Manager App HOW-TO

Table of Contents


In many production environments, it is very useful to have the capability to deploy a new web application, or undeploy an existing one, without having to shut down and restart the entire container. In addition, you can request an existing application to reload itself, even if you have not declared it to be reloadable in the Tomcat server configuration file.

To support these capabilities, Tomcat includes a web application (installed by default on context path /manager) that supports the following functions:

  • Deploy a new web application from the uploaded contents of a WAR file.
  • Deploy a new web application, on a specified context path, from the server file system.
  • List the currently deployed web applications, as well as the sessions that are currently active for those web apps.
  • Reload an existing web application, to reflect changes in the contents of /WEB-INF/classes or /WEB-INF/lib.
  • List the OS and JVM property values.
  • List the available global JNDI resources, for use in deployment tools that are preparing <ResourceLink> elements nested in a <Context> deployment description.
  • Start a stopped application (thus making it available again).
  • Stop an existing application (so that it becomes unavailable), but do not undeploy it.
  • Undeploy a deployed web application and delete its document base directory (unless it was deployed from file system).

A default Tomcat installation includes the Manager. To add an instance of the Manager web application Context to a new host install the manager.xml context configuration file in the $CATALINA_BASE/conf/[enginename]/[hostname] folder. Here is an example:

<Context privileged="true" antiResourceLocking="false"
  <Valve className="org.apache.catalina.valves.RemoteAddrValve"
         allow="127\.0\.0\.1" />

If you have Tomcat configured to support multiple virtual hosts (websites) you would need to configure a Manager for each.

There are three ways to use the Manager web application.

  • As an application with a user interface you use in your browser. Here is an example URL where you can replace localhost with your website host name: http://localhost:8080/manager/html .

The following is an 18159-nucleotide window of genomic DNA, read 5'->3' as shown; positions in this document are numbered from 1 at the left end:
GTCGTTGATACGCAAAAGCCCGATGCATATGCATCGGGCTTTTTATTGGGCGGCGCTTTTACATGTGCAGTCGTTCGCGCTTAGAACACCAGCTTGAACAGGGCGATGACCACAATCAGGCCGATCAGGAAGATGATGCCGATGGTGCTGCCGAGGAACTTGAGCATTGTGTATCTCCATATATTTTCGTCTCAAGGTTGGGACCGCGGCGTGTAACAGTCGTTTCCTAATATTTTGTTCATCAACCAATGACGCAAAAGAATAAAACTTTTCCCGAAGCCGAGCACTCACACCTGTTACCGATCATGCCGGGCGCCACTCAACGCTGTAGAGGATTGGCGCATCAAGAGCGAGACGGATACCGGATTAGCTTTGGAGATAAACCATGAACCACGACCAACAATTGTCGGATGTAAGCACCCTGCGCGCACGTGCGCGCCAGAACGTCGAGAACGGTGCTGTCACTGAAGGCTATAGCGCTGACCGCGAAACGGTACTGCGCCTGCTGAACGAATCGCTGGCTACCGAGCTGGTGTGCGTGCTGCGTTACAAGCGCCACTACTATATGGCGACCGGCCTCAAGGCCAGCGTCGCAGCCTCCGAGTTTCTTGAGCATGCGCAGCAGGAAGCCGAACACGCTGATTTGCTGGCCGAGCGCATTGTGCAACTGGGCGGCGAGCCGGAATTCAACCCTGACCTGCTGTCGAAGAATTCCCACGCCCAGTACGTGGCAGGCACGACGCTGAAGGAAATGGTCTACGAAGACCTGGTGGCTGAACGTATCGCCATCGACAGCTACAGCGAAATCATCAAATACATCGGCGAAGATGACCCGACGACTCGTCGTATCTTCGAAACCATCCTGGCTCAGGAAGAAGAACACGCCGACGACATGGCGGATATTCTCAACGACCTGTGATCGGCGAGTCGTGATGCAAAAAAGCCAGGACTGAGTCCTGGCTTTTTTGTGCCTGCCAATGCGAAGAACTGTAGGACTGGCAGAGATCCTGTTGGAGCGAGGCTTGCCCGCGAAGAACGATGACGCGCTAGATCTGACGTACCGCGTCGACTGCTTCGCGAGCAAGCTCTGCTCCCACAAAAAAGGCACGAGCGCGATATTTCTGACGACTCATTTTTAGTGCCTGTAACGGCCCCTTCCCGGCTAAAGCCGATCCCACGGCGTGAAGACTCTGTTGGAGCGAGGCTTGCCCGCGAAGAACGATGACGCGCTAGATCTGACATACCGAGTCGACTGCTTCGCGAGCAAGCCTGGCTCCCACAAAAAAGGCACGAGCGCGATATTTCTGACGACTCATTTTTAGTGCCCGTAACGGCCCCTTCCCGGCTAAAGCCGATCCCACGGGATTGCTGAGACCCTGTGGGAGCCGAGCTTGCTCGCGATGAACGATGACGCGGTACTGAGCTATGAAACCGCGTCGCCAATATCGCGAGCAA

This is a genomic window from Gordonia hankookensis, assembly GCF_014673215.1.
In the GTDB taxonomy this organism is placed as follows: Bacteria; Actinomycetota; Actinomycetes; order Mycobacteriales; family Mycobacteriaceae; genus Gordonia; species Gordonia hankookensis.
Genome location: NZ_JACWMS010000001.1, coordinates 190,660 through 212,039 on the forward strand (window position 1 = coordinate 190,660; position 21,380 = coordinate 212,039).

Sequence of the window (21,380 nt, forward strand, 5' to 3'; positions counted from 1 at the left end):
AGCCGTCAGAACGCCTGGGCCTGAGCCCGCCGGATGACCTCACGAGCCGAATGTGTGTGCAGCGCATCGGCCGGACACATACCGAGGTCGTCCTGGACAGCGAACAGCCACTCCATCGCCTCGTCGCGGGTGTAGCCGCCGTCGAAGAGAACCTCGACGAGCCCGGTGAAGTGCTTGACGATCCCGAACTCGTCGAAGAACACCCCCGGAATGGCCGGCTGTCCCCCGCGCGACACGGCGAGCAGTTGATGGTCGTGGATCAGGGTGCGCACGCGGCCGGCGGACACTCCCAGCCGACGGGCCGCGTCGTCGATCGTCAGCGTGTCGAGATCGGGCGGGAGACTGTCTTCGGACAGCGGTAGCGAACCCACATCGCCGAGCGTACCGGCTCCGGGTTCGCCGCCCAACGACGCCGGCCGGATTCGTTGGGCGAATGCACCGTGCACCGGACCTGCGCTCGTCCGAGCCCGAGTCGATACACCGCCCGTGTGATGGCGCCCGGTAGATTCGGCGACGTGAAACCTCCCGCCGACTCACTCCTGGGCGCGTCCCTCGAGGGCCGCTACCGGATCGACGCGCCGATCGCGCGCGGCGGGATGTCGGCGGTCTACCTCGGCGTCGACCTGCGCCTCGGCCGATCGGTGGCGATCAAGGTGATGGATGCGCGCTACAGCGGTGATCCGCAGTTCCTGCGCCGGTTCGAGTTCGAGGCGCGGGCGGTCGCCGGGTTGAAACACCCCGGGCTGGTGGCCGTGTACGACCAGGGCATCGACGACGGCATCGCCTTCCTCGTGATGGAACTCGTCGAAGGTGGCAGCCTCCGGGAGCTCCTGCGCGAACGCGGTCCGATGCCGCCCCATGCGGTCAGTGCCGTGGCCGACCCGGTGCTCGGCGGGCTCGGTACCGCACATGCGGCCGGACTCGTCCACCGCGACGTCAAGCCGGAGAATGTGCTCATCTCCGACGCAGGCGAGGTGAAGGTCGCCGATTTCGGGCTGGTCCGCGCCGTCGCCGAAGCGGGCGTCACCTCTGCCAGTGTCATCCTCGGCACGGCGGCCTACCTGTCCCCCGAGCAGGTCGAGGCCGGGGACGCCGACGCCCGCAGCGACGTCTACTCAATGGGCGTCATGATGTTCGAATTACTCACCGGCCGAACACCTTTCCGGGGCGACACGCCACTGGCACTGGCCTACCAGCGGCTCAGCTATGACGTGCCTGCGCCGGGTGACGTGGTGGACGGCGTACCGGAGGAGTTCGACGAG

• A minimal version using HTTP requests only which is suitable for use by scripts setup by system administrators. Commands are given as part of the request URI, and responses are in the form of simple text that can be easily parsed and processed. See Supported Manager Commands for more information.
  • A convenient set of task definitions for the Ant (version 1.4 or later) build tool. See Executing Manager Commands With Ant for more information.

Configuring Manager Application Access

The description below uses the variable name $CATALINA_BASE to refer the base directory against which most relative paths are resolved. If you have not configured Tomcat for multiple instances by setting a CATALINA_BASE directory, then $CATALINA_BASE will be set to the value of $CATALINA_HOME, the directory into which you have installed Tomcat.

It would be quite unsafe to ship Tomcat with default settings that allowed anyone on the Internet to execute the Manager application on your server. Therefore, the Manager application is shipped with the requirement that anyone who attempts to use it must authenticate themselves, using a username and password that have one of manager-xxx roles associated with them (the role name depends on what functionality is required). Further, there is no username in the default users file ($CATALINA_BASE/conf/tomcat-users.xml) that is assigned to those roles. Therefore, access to the Manager application is completely disabled by default.

You can find the role names in the web.xml file of the Manager web application. The available roles are:

  • manager-gui — Access to the HTML interface.
  • manager-status — Access to the "Server Status" page only.
  • manager-script — Access to the tools-friendly plain text interface that is described in this document, and to the "Server Status" page.
  • manager-jmx — Access to JMX proxy interface and to the "Server Status" page.

The HTML interface is protected against CSRF (Cross-Site Request Forgery) attacks, but the text and JMX interfaces cannot be protected. It means that users who are allowed access to the text and JMX interfaces have to be cautious when accessing the Manager application with a web browser. To maintain the CSRF protection:

  • If you use web browser to access the Manager application using a user that has either manager-script or manager-jmx roles (for example for testing the plain text or JMX interfaces), you MUST close all windows of the browser afterwards to terminate the session. If you do not close the browser and visit other sites, you may become